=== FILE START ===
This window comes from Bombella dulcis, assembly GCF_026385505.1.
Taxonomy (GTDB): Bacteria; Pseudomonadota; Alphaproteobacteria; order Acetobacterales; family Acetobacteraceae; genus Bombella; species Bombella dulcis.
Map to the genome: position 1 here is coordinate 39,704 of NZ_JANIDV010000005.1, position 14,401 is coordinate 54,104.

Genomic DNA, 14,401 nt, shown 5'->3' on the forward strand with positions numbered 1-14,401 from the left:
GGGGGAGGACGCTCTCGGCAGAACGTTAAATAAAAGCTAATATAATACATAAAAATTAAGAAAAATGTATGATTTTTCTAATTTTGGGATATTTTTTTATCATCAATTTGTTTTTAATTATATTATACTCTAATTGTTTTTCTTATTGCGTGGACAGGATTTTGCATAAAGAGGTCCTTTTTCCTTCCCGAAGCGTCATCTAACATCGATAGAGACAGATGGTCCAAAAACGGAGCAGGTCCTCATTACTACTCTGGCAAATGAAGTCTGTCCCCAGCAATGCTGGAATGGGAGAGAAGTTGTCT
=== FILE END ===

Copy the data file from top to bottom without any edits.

This window comes from Bombella dulcis, assembly GCF_026385505.1.
Taxonomy (GTDB): Bacteria; Pseudomonadota; Alphaproteobacteria; order Acetobacterales; family Acetobacteraceae; genus Bombella; species Bombella dulcis.
Map to the genome: position 1 here is coordinate 39,704 of NZ_JANIDV010000005.1, position 14,401 is coordinate 54,104.

Genomic DNA, 14,401 nt, shown 5'->3' on the forward strand with positions numbered 1-14,401 from the left:
GGGGGAGGACGCTCTCGGCAGAACGTTAAATAAAAGCTAATATAATACATAAAAATTAAGAAAAATGTATGATTTTTCTAATTTTGGGATATTTTTTTATCATCAATTTGTTTTTAATTATATTATACTCTAATTGTTTTTCTTATTGCGTGGACAGGATTTTGCATAAAGAGGTCCTTTTTCCTTCCCGAAGCGTCATCTAACATCGATAGAGACAGATGGTCCAAAAACGGAGCAGGTCCTCATTACTACTCTGGCAAATGAAGTCTGTCCCCAGCAATGCTGGAATGGGAGAGAAGTTGTCT